I very much identified with the culture of compulsory shock treatment after having to assist with it as a nurse years ago. Susan’s careful choice of words and scenarios offered has made me so thankful practices have changed over the last few decades. And that people with mental health challenges and their families are given more respectful choices now – may this become more prevalent still.

To read of a subject potentially so raw, yet as endearing in its rendition of characters and true situations has been such a good experience, I’m ready to read more of Susan’s books. And others too!" Sheryl Crawford (counsellor)
(Posted on 26/10/2013)
Society's conscience Review by Morepork
Tarr's recent novel 'Seacliff' is an overview of an aspect of our past which needs to be told; a past which most people would prefer to leave mouldering. The story forces the reader to examine the woeful treatment and neglect of many unfortunate individuals who found themselves within the confines of a mental health institution during the fifties. We are taken there through the eyes and feelings of Malcom and experience the consequences of a tragic, social mistake. (Posted on 20/10/2013)
Authentic, honest read Review by Jan Barron
The story of Malcolm in Susan Tarr’s book - SEACLIFF: A Regular Boy Within - brought me tears as well as laughter, not to mention frustration and disappointment about the treatment of patients at Seacliff Mental Hospital.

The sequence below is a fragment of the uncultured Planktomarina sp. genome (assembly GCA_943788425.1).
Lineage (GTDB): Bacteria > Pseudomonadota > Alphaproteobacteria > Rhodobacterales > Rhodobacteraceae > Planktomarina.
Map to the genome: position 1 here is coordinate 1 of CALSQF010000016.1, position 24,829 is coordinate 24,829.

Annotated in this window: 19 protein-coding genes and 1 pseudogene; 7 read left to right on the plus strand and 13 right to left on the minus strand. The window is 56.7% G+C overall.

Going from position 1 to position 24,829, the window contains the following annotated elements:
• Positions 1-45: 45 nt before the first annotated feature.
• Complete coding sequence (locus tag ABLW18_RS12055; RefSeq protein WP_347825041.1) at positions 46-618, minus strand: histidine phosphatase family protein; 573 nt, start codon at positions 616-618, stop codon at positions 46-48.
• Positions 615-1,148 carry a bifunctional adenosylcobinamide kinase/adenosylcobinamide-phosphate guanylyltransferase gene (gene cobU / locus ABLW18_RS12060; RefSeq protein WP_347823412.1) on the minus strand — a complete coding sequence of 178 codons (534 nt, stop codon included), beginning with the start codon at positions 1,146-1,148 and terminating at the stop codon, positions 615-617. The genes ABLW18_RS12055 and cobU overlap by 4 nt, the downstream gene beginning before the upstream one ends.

And her description of how some of the public treated and viewed the patients was all too true.

This story takes you through the boy Malcolm's life, during and after his admittance to the hospital, and his longing to be considered “a regular boy”. Humour has been introduced into this book, which lightened the otherwise darker scenes.

Having spent most of my school holidays with grandparents who lived at Seacliff, I was most impressed with the way the township was portrayed, recognising many places and people. As a member of the public, I was teased in Dunedin for spending holidays at Seacliff.

I have recommended this book to friends, and my Book Chat Group, one of whom took it from me to read straight away. I really enjoyed this book and am looking forward to reading other books by Susan Tarr.
(Posted on 7/10/2013)
Reminds me of One Flew Over the Cukoo's Nest Review by Margitte
GOODREADS 4 stars Review by Margitte

Malcolm lost everything in life when his mom died and his dad abandoned him at the train station. As trauma after trauma manifested in this young boy's life, his brain closed off the section when his memories became too much to handle. As a result he became more quiet and eventually stop speaking altogether. He had to endure terrible odds to survive, but had the presence of mind to know what was actually happening with- and around him. He was admitted to the Seacliff Asylum, which later would be named Seacliff Mental Hospital. It was also known as the Loony Bin or Booby Hatch, where"Malcolm gleaned that mad people shouldn’t speak. It only caused trouble and more work. They should sit and be quiet. Quietly mad.They lived in a world full of silent people in The Building – that’s what the hospital was called.